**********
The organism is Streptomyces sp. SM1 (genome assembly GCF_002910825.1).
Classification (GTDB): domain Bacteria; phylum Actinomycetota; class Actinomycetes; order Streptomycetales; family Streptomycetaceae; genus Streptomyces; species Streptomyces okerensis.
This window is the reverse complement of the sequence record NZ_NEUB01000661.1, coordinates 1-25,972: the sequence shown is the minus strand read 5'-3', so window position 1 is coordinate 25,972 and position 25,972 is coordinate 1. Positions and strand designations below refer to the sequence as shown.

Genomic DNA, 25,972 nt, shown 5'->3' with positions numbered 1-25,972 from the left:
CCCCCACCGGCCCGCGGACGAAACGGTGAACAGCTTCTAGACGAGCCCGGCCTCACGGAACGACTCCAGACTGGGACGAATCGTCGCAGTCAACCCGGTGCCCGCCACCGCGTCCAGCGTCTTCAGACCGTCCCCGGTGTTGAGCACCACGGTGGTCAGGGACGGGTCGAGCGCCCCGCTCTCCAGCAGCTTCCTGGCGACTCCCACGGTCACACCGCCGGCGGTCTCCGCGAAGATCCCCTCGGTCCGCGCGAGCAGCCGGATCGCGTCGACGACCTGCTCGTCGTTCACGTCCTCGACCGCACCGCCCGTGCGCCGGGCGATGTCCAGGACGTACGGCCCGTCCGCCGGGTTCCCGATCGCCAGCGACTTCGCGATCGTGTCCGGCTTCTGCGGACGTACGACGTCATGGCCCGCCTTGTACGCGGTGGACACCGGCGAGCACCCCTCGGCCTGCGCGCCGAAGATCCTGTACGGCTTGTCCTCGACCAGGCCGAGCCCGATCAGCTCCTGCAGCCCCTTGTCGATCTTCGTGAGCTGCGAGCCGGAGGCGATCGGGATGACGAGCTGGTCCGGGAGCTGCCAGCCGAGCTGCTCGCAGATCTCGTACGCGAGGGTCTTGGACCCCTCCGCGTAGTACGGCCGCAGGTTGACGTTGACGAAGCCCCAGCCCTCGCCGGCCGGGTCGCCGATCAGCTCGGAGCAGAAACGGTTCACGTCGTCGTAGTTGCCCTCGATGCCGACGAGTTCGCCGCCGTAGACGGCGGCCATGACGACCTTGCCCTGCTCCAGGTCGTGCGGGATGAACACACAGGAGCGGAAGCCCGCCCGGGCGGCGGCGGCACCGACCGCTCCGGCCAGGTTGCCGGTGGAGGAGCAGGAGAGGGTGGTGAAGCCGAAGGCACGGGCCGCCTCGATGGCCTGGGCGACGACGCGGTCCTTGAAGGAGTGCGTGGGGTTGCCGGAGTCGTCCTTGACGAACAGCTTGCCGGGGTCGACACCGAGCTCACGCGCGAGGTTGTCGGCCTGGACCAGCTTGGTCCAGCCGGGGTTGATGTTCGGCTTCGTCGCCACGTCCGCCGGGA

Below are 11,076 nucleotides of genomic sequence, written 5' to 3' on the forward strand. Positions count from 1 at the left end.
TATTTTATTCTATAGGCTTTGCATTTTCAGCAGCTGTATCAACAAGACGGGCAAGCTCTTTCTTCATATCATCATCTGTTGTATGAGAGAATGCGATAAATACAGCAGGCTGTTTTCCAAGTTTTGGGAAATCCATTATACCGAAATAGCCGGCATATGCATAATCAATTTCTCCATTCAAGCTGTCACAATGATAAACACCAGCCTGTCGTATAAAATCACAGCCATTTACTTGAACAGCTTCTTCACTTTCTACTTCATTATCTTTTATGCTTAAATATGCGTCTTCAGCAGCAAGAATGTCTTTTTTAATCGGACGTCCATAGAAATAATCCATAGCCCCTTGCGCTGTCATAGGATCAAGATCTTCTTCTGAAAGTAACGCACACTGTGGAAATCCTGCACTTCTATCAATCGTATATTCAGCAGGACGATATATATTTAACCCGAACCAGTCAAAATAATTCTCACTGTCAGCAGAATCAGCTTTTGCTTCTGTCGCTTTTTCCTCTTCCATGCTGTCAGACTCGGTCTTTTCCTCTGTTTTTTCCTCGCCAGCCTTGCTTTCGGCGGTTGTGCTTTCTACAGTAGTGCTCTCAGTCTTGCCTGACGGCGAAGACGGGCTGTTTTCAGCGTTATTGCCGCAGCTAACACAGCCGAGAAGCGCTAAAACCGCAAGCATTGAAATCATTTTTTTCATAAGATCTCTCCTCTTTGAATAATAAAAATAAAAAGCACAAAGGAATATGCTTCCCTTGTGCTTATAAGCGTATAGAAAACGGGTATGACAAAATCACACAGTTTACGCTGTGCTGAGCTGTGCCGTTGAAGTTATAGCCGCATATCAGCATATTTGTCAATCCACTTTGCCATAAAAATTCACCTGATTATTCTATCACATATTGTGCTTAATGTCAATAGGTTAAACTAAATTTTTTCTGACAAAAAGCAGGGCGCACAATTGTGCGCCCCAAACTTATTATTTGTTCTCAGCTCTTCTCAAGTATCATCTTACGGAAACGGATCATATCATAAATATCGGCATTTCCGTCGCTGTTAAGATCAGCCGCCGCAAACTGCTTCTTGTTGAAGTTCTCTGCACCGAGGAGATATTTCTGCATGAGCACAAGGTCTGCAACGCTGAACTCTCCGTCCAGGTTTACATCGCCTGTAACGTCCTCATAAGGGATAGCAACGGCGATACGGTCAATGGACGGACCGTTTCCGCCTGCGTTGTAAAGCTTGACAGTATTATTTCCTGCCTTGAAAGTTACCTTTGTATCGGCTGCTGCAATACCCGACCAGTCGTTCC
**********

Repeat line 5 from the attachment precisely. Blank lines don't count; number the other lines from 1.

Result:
CCCCCACCGGCCCGCGGACGAAACGGTGAACAGCTTCTAGACGAGCCCGGCCTCACGGAACGACTCCAGACTGGGACGAATCGTCGCAGTCAACCCGGTGCCCGCCACCGCGTCCAGCGTCTTCAGACCGTCCCCGGTGTTGAGCACCACGGTGGTCAGGGACGGGTCGAGCGCCCCGCTCTCCAGCAGCTTCCTGGCGACTCCCACGGTCACACCGCCGGCGGTCTCCGCGAAGATCCCCTCGGTCCGCGCGAGCAGCCGGATCGCGTCGACGACCTGCTCGTCGTTCACGTCCTCGACCGCACCGCCCGTGCGCCGGGCGATGTCCAGGACGTACGGCCCGTCCGCCGGGTTCCCGATCGCCAGCGACTTCGCGATCGTGTCCGGCTTCTGCGGACGTACGACGTCATGGCCCGCCTTGTACGCGGTGGACACCGGCGAGCACCCCTCGGCCTGCGCGCCGAAGATCCTGTACGGCTTGTCCTCGACCAGGCCGAGCCCGATCAGCTCCTGCAGCCCCTTGTCGATCTTCGTGAGCTGCGAGCCGGAGGCGATCGGGATGACGAGCTGGTCCGGGAGCTGCCAGCCGAGCTGCTCGCAGATCTCGTACGCGAGGGTCTTGGACCCCTCCGCGTAGTACGGCCGCAGGTTGACGTTGACGAAGCCCCAGCCCTCGCCGGCCGGGTCGCCGATCAGCTCGGAGCAGAAACGGTTCACGTCGTCGTAGTTGCCCTCGATGCCGACGAGTTCGCCGCCGTAGACGGCGGCCATGACGACCTTGCCCTGCTCCAGGTCGTGCGGGATGAACACACAGGAGCGGAAGCCCGCCCGGGCGGCGGCGGCACCGACCGCTCCGGCCAGGTTGCCGGTGGAGGAGCAGGAGAGGGTGGTGAAGCCGAAGGCACGGGCCGCCTCGATGGCCTGGGCGACGACGCGGTCCTTGAAGGAGTGCGTGGGGTTGCCGGAGTCGTCCTTGACGAACAGCTTGCCGGGGTCGACACCGAGCTCACGCGCGAGGTTGTCGGCCTGGACCAGCTTGGTCCAGCCGGGGTTGATGTTCGGCTTCGTCGCCACGTCCGCCGGGA